I want to be the best paid nobody that you never heard of.

  • Bondarb's picture

    You need to tell your boss that next year you want a separate PnL that is yours and you want to be paid a percentage of that number. Tell him that you have worked hard for him for a long time, made him money, and that you deserve this step up. Make it clear that this will not effect the other execution aspects of your job and that you first commitment is to him and the firm.

  • D-Rock's picture

    Thanks Bondarb. I actually do have a separate P&L that is all mine and I get paid a percentage of those profits (or I lose a percentage of those losses vs my discretionary cash bonus if my P&L is negative); however, the risk limits are quite small (less than 5% of the fund) and they were not expanded for 2011. I think I have to do some kicking and screaming for at least a doubling of my risk limits because I was up 15% on the small portion that I was allocated last year, and shouldn't I get a chance to play bigger if I've made money? It's gonna be awkward because I think my boss is more than a bit out of touch with the reality of compensation even though he pulls down $10million cash in a bad year and $20million cash in a good year. His thriftiness is starting to look like greediness more each year. I know I know I should find another job if he doesn't accommodate my requests, but let's be realistic here........ this business if riddled with douchebags and sometimes the devil you know is better than the devil you don't know.

    I want to be the best paid nobody that you never heard of.

  • derivstrading's picture

    this really is a break to reality. Getting into the industry there is this feeling that if you do well you will be compensated, but whats forgotten is that meritocracy often opens the door for people to steal from each other in terms of who did what.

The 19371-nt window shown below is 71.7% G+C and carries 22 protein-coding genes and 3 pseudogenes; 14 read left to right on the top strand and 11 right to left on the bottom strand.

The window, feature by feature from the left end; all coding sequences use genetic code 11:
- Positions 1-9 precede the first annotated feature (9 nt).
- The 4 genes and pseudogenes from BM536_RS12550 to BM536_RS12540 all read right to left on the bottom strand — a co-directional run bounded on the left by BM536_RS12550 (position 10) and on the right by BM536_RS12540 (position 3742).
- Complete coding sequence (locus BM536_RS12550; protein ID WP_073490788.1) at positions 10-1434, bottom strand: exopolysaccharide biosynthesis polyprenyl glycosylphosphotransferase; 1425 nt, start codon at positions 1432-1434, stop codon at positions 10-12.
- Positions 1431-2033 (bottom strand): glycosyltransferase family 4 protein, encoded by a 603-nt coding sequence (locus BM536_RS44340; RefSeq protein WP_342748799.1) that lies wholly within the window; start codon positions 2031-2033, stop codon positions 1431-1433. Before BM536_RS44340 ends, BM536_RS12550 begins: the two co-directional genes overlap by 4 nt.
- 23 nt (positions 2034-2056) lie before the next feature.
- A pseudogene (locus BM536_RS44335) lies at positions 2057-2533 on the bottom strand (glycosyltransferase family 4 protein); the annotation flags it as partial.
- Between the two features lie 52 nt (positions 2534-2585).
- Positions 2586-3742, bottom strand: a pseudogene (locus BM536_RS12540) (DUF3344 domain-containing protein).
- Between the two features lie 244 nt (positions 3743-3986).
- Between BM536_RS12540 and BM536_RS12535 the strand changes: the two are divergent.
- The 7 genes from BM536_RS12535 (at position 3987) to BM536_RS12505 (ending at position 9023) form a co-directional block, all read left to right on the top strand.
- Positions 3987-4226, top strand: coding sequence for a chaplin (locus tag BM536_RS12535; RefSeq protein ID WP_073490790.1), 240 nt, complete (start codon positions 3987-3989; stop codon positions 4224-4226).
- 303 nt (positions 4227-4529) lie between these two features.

Always look out for numero uno.

  • secretariat's picture

    D-rock, are you running 20 million with a 10% P&L contract (so if you are up 20% you get paid 400k)? If so then thats not a bad spot to be in, although I agree I would expect your allocation to go up after a good year.

  • MacroTrader's picture

    Unfortunately I have just learnt this very hard lesson myself. After loyally sticking by my employer through thick and thin and helping generate large returns over nearly a decade I am being shafted on my bonus in a big year. Similar to the OP, I am the next in command guy in a small and relatively unknown fund (industry insiders might know if only because of the strong returns) with a handful of employees. Due to bleeding assets the fund now runs mostly the principal's money. I am certainly not in an execution only role and do call the shots as well, but I don't have a P&L contract. Of course there are no fees to speak of or pass around, but the P&L generated was over 10mm. My share? A pittance even for a first year MBA or 1-2 yrs out of undergrad.
    Derivstrading and Bondarb are 100% correct with quotes right on the money:
    "This can be a ruthless business."
    "Relying on the benevolence of others is not what this business is all about."

    Still, I can see why D-Rock did not just walk out of the door, as I am stuck in the same situation. No fancy MBA, list of clients or personal track record to sell.
    Guys/girls - take the advice here, and always try to get a P&L deal/contract if you are in a revenue generating position. This way you get paid what you are worth, even if that is a big fat 0.

  • PotentialSwitcher's picture

    D-Rock, I know this thread is a little stale but was curious how things have been working out?

  • WalMartShopper's picture

    I'd like to see an update.

    If the glove don't fit, you must acquit!

  • syntheticshit's picture

    really interesting stuff...scalability is the main issue

  • Bondarb's picture

    Yes some of his ideas are not particularly scalable...for example 30yr UK inflation swaps are not something you can trade in enough size to make it worthwhile for a larger fund.

  • ProdigyOfZen's picture

    I am almost 100% certain I know exactly who D-Rock is. Not a nobody anymore !

    The one who does not fall, does not stand up

  • In reply to ProdigyOfZen
    happypantsmcgee's picture

    I am almost 100% certain I know exactly who D-Rock is. Not a nobody anymore !

    speak monkey...

    If I had asked people what they wanted, they would have said faster horses - Henry Ford

  • D M's picture

    Don't speak, outing somebody who came to this board wanting to remain anonymous would be douchy at best.

    Shame, happy, shame. ;)

    "You stop being an asshole when it sucks to be you." -IlliniProgrammer
    "Your grammar made me wish I'd been aborted." -happypantsmcgee

  • Barboone's picture

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  • In reply to Barboone
    D-Rock's picture

    I want to be the best paid nobody that you never heard of.

  • In reply to Barboone
    Kenny_Powers_CFA's picture

    There have been many great comebacks throughout history. Jesus was dead but then came back as an all-powerful God-Zombie.